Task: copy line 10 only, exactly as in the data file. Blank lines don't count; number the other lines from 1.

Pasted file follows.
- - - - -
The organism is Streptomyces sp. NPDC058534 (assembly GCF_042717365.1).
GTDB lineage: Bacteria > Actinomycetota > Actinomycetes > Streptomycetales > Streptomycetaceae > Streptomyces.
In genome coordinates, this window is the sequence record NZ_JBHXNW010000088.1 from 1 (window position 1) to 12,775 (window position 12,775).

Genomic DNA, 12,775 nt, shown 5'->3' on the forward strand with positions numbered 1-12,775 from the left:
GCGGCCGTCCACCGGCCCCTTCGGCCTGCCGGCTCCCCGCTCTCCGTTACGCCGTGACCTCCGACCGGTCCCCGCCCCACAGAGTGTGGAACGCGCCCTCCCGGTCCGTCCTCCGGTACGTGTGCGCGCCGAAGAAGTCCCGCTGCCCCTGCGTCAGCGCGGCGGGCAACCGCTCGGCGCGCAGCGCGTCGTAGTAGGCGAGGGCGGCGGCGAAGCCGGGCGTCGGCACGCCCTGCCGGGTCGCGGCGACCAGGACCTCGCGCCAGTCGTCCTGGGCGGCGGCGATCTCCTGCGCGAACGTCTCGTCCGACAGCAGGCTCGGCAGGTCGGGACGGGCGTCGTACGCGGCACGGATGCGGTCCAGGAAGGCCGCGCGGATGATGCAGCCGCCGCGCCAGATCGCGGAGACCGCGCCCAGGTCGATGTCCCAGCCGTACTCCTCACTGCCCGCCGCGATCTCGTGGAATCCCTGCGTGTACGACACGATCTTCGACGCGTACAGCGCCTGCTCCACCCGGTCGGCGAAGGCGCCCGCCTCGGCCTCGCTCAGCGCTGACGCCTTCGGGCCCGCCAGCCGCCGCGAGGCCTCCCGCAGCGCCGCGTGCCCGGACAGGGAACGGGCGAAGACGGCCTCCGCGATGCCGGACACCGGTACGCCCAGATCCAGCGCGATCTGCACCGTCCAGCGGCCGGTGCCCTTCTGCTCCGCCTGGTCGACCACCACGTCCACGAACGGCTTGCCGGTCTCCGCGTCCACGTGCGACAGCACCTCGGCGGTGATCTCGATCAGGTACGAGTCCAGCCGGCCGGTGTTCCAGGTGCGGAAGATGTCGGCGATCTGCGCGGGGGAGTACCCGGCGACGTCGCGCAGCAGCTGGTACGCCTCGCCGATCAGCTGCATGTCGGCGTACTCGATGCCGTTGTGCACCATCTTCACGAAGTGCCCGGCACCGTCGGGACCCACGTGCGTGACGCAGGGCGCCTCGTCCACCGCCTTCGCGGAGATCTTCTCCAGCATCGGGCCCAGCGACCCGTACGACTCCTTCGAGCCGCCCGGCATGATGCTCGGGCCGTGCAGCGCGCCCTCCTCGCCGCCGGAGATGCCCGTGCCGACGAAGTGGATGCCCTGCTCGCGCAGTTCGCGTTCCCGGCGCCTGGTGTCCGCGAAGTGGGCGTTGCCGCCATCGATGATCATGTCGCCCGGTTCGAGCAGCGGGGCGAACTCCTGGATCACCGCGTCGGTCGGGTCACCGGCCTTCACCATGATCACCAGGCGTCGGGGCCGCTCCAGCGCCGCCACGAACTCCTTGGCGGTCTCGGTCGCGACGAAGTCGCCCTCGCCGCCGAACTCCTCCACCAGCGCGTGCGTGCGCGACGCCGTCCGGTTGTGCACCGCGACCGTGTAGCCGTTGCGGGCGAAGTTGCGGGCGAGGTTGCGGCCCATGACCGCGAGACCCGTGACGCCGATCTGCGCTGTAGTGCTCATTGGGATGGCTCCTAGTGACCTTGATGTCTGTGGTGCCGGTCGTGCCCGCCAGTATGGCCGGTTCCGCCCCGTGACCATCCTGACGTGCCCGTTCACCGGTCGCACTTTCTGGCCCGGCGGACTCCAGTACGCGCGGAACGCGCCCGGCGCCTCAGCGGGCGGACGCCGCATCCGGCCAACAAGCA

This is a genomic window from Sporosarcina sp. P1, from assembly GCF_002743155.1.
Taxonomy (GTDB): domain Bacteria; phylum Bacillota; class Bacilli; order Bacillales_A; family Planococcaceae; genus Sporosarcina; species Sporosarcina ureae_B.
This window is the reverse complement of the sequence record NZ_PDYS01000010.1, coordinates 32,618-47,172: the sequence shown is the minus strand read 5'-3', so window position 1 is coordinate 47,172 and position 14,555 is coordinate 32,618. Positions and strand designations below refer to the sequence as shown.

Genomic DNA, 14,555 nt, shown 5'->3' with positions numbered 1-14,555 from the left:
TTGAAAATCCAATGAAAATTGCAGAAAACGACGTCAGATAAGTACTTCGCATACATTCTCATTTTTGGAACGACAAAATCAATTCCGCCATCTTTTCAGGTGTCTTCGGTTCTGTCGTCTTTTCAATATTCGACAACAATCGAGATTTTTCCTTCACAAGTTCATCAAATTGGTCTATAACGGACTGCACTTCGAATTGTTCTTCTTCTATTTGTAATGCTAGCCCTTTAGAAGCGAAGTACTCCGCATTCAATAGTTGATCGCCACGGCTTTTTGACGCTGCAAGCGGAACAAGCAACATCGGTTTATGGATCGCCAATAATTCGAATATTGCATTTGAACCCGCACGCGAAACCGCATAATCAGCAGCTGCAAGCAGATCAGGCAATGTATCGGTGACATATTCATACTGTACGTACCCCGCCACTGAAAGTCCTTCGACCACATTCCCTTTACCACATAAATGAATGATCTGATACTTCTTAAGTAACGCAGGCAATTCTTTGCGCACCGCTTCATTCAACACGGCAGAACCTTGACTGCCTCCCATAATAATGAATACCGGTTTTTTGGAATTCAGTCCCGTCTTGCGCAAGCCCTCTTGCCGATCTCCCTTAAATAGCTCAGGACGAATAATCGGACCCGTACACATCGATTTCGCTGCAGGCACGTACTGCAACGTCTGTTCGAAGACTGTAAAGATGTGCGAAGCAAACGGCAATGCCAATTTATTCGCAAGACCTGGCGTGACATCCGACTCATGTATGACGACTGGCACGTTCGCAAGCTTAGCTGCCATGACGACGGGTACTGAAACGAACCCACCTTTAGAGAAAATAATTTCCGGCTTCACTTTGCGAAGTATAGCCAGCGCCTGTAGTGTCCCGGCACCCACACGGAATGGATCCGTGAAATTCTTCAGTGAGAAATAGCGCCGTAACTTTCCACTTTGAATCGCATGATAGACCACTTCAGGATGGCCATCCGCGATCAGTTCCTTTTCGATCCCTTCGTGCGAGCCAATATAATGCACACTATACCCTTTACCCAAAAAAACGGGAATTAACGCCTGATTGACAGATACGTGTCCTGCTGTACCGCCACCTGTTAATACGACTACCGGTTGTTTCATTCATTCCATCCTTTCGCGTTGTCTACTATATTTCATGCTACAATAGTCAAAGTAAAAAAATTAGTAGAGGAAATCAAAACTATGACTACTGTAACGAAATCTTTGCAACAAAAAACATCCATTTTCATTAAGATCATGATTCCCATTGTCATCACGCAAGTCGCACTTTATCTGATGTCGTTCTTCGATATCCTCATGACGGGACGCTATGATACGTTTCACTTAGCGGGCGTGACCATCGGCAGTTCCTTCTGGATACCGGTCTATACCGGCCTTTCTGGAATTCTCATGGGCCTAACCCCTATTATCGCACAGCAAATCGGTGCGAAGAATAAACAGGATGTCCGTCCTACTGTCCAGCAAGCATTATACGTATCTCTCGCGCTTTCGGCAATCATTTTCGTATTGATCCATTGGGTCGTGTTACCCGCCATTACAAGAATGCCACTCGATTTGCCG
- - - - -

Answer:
TTGAAAATCCAATGAAAATTGCAGAAAACGACGTCAGATAAGTACTTCGCATACATTCTCATTTTTGGAACGACAAAATCAATTCCGCCATCTTTTCAGGTGTCTTCGGTTCTGTCGTCTTTTCAATATTCGACAACAATCGAGATTTTTCCTTCACAAGTTCATCAAATTGGTCTATAACGGACTGCACTTCGAATTGTTCTTCTTCTATTTGTAATGCTAGCCCTTTAGAAGCGAAGTACTCCGCATTCAATAGTTGATCGCCACGGCTTTTTGACGCTGCAAGCGGAACAAGCAACATCGGTTTATGGATCGCCAATAATTCGAATATTGCATTTGAACCCGCACGCGAAACCGCATAATCAGCAGCTGCAAGCAGATCAGGCAATGTATCGGTGACATATTCATACTGTACGTACCCCGCCACTGAAAGTCCTTCGACCACATTCCCTTTACCACATAAATGAATGATCTGATACTTCTTAAGTAACGCAGGCAATTCTTTGCGCACCGCTTCATTCAACACGGCAGAACCTTGACTGCCTCCCATAATAATGAATACCGGTTTTTTGGAATTCAGTCCCGTCTTGCGCAAGCCCTCTTGCCGATCTCCCTTAAATAGCTCAGGACGAATAATCGGACCCGTACACATCGATTTCGCTGCAGGCACGTACTGCAACGTCTGTTCGAAGACTGTAAAGATGTGCGAAGCAAACGGCAATGCCAATTTATTCGCAAGACCTGGCGTGACATCCGACTCATGTATGACGACTGGCACGTTCGCAAGCTTAGCTGCCATGACGACGGGTACTGAAACGAACCCACCTTTAGAGAAAATAATTTCCGGCTTCACTTTGCGAAGTATAGCCAGCGCCTGTAGTGTCCCGGCACCCACACGGAATGGATCCGTGAAATTCTTCAGTGAGAAATAGCGCCGTAACTTTCCACTTTGAATCGCATGATAGACCACTTCAGGATGGCCATCCGCGATCAGTTCCTTTTCGATCCCTTCGTGCGAGCCAATATAATGCACACTATACCCTTTACCCAAAAAAACGGGAATTAACGCCTGATTGACAGATACGTGTCCTGCTGTACCGCCACCTGTTAATACGACTACCGGTTGTTTCATTCATTCCATCCTTTCGCGTTGTCTACTATATTTCATGCTACAATAGTCAAAGTAAAAAAATTAGTAGAGGAAATCAAAACTATGACTACTGTAACGAAATCTTTGCAACAAAAAACATCCATTTTCATTAAGATCATGATTCCCATTGTCATCACGCAAGTCGCACTTTATCTGATGTCGTTCTTCGATATCCTCATGACGGGACGCTATGATACGTTTCACTTAGCGGGCGTGACCATCGGCAGTTCCTTCTGGATACCGGTCTATACCGGCCTTTCTGGAATTCTCATGGGCCTAACCCCTATTATCGCACAGCAAATCGGTGCGAAGAATAAACAGGATGTCCGTCCTACTGTCCAGCAAGCATTATACGTATCTCTCGCGCTTTCGGCAATCATTTTCGTATTGATCCATTGGGTCGTGTTACCCGCCATTACAAGAATGCCACTCGATTTGCCG